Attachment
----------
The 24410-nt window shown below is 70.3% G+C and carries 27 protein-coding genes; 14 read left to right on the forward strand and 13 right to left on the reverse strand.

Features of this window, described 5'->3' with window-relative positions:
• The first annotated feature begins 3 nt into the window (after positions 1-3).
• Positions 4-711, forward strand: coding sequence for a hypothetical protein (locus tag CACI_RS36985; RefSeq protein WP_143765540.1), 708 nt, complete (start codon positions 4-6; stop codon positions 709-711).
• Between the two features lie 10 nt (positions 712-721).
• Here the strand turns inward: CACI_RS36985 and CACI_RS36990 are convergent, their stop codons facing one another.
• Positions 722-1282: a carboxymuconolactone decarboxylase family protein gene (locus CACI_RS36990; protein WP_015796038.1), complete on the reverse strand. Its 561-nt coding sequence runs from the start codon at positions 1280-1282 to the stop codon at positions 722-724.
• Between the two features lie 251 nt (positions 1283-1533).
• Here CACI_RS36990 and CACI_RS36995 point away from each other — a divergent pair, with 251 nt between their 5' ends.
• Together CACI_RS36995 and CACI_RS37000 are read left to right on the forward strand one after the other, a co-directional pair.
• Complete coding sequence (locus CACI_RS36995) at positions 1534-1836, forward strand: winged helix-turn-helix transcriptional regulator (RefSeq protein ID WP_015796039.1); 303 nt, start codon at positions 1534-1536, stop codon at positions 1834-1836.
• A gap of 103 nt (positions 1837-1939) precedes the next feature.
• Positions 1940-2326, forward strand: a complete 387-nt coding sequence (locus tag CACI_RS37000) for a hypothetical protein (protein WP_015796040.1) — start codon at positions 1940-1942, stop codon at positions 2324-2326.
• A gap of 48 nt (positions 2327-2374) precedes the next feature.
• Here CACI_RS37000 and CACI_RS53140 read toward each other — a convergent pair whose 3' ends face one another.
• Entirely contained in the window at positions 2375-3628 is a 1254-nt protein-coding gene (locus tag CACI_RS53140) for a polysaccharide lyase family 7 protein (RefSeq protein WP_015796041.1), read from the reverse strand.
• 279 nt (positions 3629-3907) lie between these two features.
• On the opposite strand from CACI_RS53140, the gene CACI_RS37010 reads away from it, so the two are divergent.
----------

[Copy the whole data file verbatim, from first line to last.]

The 24410-nt window shown below is 70.3% G+C and carries 27 protein-coding genes; 14 read left to right on the forward strand and 13 right to left on the reverse strand.

Features of this window, described 5'->3' with window-relative positions:
• The first annotated feature begins 3 nt into the window (after positions 1-3).
• Positions 4-711, forward strand: coding sequence for a hypothetical protein (locus tag CACI_RS36985; RefSeq protein WP_143765540.1), 708 nt, complete (start codon positions 4-6; stop codon positions 709-711).
• Between the two features lie 10 nt (positions 712-721).
• Here the strand turns inward: CACI_RS36985 and CACI_RS36990 are convergent, their stop codons facing one another.
• Positions 722-1282: a carboxymuconolactone decarboxylase family protein gene (locus CACI_RS36990; protein WP_015796038.1), complete on the reverse strand. Its 561-nt coding sequence runs from the start codon at positions 1280-1282 to the stop codon at positions 722-724.
• Between the two features lie 251 nt (positions 1283-1533).
• Here CACI_RS36990 and CACI_RS36995 point away from each other — a divergent pair, with 251 nt between their 5' ends.
• Together CACI_RS36995 and CACI_RS37000 are read left to right on the forward strand one after the other, a co-directional pair.
• Complete coding sequence (locus CACI_RS36995) at positions 1534-1836, forward strand: winged helix-turn-helix transcriptional regulator (RefSeq protein ID WP_015796039.1); 303 nt, start codon at positions 1534-1536, stop codon at positions 1834-1836.
• A gap of 103 nt (positions 1837-1939) precedes the next feature.
• Positions 1940-2326, forward strand: a complete 387-nt coding sequence (locus tag CACI_RS37000) for a hypothetical protein (protein WP_015796040.1) — start codon at positions 1940-1942, stop codon at positions 2324-2326.
• A gap of 48 nt (positions 2327-2374) precedes the next feature.
• Here CACI_RS37000 and CACI_RS53140 read toward each other — a convergent pair whose 3' ends face one another.
• Entirely contained in the window at positions 2375-3628 is a 1254-nt protein-coding gene (locus tag CACI_RS53140) for a polysaccharide lyase family 7 protein (RefSeq protein WP_015796041.1), read from the reverse strand.
• 279 nt (positions 3629-3907) lie between these two features.
• On the opposite strand from CACI_RS53140, the gene CACI_RS37010 reads away from it, so the two are divergent.